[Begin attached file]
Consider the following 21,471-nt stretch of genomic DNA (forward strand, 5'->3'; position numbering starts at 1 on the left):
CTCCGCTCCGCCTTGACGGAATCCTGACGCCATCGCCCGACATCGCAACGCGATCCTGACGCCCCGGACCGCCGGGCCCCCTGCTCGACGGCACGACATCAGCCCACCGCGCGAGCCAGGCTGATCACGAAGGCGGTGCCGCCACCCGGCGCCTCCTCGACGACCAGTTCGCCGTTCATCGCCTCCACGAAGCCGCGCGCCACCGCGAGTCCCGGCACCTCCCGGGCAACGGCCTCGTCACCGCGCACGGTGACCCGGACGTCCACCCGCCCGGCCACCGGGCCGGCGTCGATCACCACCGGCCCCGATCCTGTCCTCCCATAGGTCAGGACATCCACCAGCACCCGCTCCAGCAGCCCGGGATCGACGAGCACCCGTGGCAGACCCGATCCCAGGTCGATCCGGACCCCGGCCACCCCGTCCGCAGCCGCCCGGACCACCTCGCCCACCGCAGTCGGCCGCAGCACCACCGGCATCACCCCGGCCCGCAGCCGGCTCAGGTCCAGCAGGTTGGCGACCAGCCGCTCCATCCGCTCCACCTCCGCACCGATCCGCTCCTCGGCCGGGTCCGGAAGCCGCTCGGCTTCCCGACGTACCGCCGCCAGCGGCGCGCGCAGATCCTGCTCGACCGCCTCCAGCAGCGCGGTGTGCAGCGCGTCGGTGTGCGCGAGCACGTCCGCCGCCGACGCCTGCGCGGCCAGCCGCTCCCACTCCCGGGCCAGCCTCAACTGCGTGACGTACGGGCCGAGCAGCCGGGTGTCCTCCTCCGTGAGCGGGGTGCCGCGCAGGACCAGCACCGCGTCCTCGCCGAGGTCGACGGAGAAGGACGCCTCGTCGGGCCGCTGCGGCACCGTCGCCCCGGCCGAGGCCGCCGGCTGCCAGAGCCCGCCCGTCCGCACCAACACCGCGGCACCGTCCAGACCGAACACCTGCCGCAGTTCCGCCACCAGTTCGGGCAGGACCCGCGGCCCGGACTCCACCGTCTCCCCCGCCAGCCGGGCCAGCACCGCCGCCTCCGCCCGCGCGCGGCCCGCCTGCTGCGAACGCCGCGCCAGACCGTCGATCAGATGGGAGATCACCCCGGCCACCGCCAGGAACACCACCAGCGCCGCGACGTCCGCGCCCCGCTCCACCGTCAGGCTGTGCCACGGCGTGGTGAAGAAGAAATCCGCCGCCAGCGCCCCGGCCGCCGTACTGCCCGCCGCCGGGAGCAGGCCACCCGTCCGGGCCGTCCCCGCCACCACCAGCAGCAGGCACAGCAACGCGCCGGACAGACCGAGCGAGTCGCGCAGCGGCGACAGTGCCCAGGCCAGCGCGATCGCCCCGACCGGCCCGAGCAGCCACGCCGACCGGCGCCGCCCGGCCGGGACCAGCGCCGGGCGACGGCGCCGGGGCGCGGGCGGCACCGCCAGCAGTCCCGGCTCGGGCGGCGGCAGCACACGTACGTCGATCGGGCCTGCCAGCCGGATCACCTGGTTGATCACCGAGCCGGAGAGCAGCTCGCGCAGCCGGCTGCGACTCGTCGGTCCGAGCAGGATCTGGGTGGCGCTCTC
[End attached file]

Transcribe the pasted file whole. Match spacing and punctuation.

Consider the following 21,471-nt stretch of genomic DNA (forward strand, 5'->3'; position numbering starts at 1 on the left):
CTCCGCTCCGCCTTGACGGAATCCTGACGCCATCGCCCGACATCGCAACGCGATCCTGACGCCCCGGACCGCCGGGCCCCCTGCTCGACGGCACGACATCAGCCCACCGCGCGAGCCAGGCTGATCACGAAGGCGGTGCCGCCACCCGGCGCCTCCTCGACGACCAGTTCGCCGTTCATCGCCTCCACGAAGCCGCGCGCCACCGCGAGTCCCGGCACCTCCCGGGCAACGGCCTCGTCACCGCGCACGGTGACCCGGACGTCCACCCGCCCGGCCACCGGGCCGGCGTCGATCACCACCGGCCCCGATCCTGTCCTCCCATAGGTCAGGACATCCACCAGCACCCGCTCCAGCAGCCCGGGATCGACGAGCACCCGTGGCAGACCCGATCCCAGGTCGATCCGGACCCCGGCCACCCCGTCCGCAGCCGCCCGGACCACCTCGCCCACCGCAGTCGGCCGCAGCACCACCGGCATCACCCCGGCCCGCAGCCGGCTCAGGTCCAGCAGGTTGGCGACCAGCCGCTCCATCCGCTCCACCTCCGCACCGATCCGCTCCTCGGCCGGGTCCGGAAGCCGCTCGGCTTCCCGACGTACCGCCGCCAGCGGCGCGCGCAGATCCTGCTCGACCGCCTCCAGCAGCGCGGTGTGCAGCGCGTCGGTGTGCGCGAGCACGTCCGCCGCCGACGCCTGCGCGGCCAGCCGCTCCCACTCCCGGGCCAGCCTCAACTGCGTGACGTACGGGCCGAGCAGCCGGGTGTCCTCCTCCGTGAGCGGGGTGCCGCGCAGGACCAGCACCGCGTCCTCGCCGAGGTCGACGGAGAAGGACGCCTCGTCGGGCCGCTGCGGCACCGTCGCCCCGGCCGAGGCCGCCGGCTGCCAGAGCCCGCCCGTCCGCACCAACACCGCGGCACCGTCCAGACCGAACACCTGCCGCAGTTCCGCCACCAGTTCGGGCAGGACCCGCGGCCCGGACTCCACCGTCTCCCCCGCCAGCCGGGCCAGCACCGCCGCCTCCGCCCGCGCGCGGCCCGCCTGCTGCGAACGCCGCGCCAGACCGTCGATCAGATGGGAGATCACCCCGGCCACCGCCAGGAACACCACCAGCGCCGCGACGTCCGCGCCCCGCTCCACCGTCAGGCTGTGCCACGGCGTGGTGAAGAAGAAATCCGCCGCCAGCGCCCCGGCCGCCGTACTGCCCGCCGCCGGGAGCAGGCCACCCGTCCGGGCCGTCCCCGCCACCACCAGCAGCAGGCACAGCAACGCGCCGGACAGACCGAGCGAGTCGCGCAGCGGCGACAGTGCCCAGGCCAGCGCGATCGCCCCGACCGGCCCGAGCAGCCACGCCGACCGGCGCCGCCCGGCCGGGACCAGCGCCGGGCGACGGCGCCGGGGCGCGGGCGGCACCGCCAGCAGTCCCGGCTCGGGCGGCGGCAGCACACGTACGTCGATCGGGCCTGCCAGCCGGATCACCTGGTTGATCACCGAGCCGGAGAGCAGCTCGCGCAGCCGGCTGCGACTCGTCGGTCCGAGCAGGATCTGGGTGGCGCTCTC